By Francis Muriuki
As they wait to be debated in Parliament, the proposed coffee laws in Kenya are raising more heat than light.
The regulations prepared by the Agriculture and Food Authority and christened Coffee General Regulations 2019 are aimed at strengthening the lucrative sector by introducing stringent rules.
Some stakeholders have raised the red flag that the proposals are not farmer-friendly, therefore, should be opposed but others are supporting them, noting they are what the sector needs.
To begin with, the laws propose the prohibition of movement of coffee without a permit to curb theft.
Second, the proposed regulations want farmers to get 80 per cent of their gross earnings while marketers and millers the rest - 20 per cent.
Third, the laws want the creation of a Sh3 billion Cherry Advance Revolving Fund from where farmers can borrow at 3 per cent interest rate to facilitate their businesses.
Fourth, coffee cooperatives under the new laws will have to submit audited annual reports to the Agriculture Cabinet Secretary within six months after the year ends to promote good governance.
Many farmers say they did not participate in the making of the laws through public participation as required by the constitution, but looking at most of the proposals, they are radical enough to transform the sector.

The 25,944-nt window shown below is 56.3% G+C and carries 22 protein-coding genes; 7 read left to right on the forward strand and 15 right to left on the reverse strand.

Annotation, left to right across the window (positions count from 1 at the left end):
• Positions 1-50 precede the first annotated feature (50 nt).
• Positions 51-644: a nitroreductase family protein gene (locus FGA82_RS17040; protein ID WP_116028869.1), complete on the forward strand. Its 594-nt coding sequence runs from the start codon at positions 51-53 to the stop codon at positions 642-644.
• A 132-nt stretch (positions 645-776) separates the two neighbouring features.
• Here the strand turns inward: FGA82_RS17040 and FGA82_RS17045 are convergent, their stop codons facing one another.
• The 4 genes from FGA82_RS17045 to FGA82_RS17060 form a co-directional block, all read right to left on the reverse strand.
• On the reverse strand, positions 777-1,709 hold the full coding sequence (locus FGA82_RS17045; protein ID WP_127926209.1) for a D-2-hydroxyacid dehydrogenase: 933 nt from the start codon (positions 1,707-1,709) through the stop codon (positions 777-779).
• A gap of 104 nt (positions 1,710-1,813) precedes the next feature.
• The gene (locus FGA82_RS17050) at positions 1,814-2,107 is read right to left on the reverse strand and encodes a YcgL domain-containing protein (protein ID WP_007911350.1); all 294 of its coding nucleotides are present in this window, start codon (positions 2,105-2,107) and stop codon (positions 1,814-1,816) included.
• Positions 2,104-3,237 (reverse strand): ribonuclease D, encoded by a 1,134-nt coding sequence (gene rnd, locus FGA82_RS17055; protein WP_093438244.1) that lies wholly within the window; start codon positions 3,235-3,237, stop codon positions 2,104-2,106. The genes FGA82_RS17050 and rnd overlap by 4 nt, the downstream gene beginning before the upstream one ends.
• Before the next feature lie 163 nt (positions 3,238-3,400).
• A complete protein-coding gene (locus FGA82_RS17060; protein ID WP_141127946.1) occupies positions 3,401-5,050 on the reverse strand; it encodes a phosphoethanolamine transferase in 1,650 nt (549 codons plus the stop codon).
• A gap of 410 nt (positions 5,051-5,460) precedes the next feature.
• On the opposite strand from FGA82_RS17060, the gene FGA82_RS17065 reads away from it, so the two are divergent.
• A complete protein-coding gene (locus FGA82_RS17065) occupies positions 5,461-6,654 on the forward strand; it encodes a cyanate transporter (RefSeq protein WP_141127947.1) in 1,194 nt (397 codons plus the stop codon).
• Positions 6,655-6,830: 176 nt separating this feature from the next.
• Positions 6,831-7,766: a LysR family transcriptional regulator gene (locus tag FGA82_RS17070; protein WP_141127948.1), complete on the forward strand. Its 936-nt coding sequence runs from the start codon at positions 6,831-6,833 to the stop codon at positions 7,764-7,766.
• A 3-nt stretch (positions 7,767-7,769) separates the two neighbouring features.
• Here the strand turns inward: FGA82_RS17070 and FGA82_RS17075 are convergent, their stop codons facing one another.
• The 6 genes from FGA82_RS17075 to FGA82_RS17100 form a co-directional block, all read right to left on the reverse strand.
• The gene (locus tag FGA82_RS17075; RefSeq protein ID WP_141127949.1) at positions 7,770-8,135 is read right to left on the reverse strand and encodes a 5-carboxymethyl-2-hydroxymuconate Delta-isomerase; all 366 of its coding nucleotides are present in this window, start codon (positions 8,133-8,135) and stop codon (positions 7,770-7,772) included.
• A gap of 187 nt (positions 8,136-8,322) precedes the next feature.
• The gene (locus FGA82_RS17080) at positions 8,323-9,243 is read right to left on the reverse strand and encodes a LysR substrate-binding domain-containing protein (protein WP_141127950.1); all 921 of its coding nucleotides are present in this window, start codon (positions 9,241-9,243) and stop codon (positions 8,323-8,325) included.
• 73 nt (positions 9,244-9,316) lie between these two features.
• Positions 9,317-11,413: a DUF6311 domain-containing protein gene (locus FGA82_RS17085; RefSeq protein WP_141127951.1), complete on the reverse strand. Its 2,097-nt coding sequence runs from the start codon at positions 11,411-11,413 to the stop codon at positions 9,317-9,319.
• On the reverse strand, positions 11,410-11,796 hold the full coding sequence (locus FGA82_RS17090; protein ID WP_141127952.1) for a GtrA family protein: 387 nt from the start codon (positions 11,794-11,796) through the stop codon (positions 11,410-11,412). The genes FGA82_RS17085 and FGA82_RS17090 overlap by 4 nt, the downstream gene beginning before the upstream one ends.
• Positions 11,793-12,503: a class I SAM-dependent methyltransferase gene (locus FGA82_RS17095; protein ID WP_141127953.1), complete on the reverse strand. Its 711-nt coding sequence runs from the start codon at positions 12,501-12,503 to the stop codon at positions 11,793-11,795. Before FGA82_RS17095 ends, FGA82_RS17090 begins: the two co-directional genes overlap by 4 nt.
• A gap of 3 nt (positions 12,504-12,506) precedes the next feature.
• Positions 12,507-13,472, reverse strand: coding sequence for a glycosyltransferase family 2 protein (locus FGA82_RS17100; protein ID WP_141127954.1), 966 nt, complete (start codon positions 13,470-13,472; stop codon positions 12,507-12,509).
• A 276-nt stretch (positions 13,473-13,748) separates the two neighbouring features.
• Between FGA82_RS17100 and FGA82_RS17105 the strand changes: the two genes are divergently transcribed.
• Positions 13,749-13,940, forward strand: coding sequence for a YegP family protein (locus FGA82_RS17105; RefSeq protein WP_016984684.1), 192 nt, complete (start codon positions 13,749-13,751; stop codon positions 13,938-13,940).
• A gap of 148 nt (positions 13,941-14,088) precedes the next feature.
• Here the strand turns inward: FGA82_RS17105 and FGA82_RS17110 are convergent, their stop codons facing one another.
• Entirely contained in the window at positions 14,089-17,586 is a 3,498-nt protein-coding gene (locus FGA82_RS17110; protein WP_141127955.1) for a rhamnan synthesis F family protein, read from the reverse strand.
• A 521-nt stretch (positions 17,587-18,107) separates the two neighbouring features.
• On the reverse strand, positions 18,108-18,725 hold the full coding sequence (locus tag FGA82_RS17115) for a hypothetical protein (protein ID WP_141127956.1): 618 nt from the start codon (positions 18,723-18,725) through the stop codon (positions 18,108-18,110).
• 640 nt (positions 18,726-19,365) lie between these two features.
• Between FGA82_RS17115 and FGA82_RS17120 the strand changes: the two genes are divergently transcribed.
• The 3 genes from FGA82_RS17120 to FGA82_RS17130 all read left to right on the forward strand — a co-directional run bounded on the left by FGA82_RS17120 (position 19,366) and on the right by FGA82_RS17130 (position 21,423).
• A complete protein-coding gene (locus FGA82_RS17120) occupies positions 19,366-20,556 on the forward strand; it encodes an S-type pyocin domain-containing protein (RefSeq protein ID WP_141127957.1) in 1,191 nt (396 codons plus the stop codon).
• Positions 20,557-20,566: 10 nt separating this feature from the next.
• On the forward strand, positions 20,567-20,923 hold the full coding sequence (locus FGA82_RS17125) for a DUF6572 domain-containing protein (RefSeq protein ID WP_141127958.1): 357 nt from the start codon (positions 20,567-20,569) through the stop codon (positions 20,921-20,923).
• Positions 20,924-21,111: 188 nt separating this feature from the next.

One of the contentious proposal is the introduction of Direct Settlement Scheme (DSS), where proceeds from coffee sales will be remitted directly to farmers as opposed to the current system through cooperative societies, which play a key role in the industry.
This proposal looked at critically is a doubled edged sword as the system could lead to the death of farmers’ cooperative societies.
While farmers would benefit as they will get their money faster, it is not clear who would pay commercial banks that will provide the direct settlement system services.
Again, with many cooperatives still operating under manual system, the new provision on direct payment requires them to invest in technology
to modernise their operations including weighing machines, farmers’ records and coffee quantities lest they lose business to banks.
The regulation that prohibits movement of coffee without an original permit must be lauded as this will tame rogue brokers and runway theft of coffee that dogs the industry.
Critics of the laws note that the country is gearing towards full liberalisation of all sectors of the economy but surprisingly the new rules introduce monopoly through the back door in the sale of the coffee at one exchange where all activities are concluded at the floor of the exchange, a feat that might cause more confusion.
While this appears disadvantageous for farmers, the use of the exchange promises better earnings as it has worked in other sectors like the flower industry, guaranteeing producers good earnings especially when demand is low.
The use of the exchange will also enhance traceability of coffee and curb theft.
These people should be vetted and those responsible for the ills in the industry kicked out to restore confidence among farmers.
Farmers should also be paid their outstanding dues running into millions of shillings.
The government should aggressively market the local produce abroad, going beyond the “aroma” aspects of our coffee. It is time we sell the Kenyan coffee abroad as a brand.
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The writer is an agriculture journalist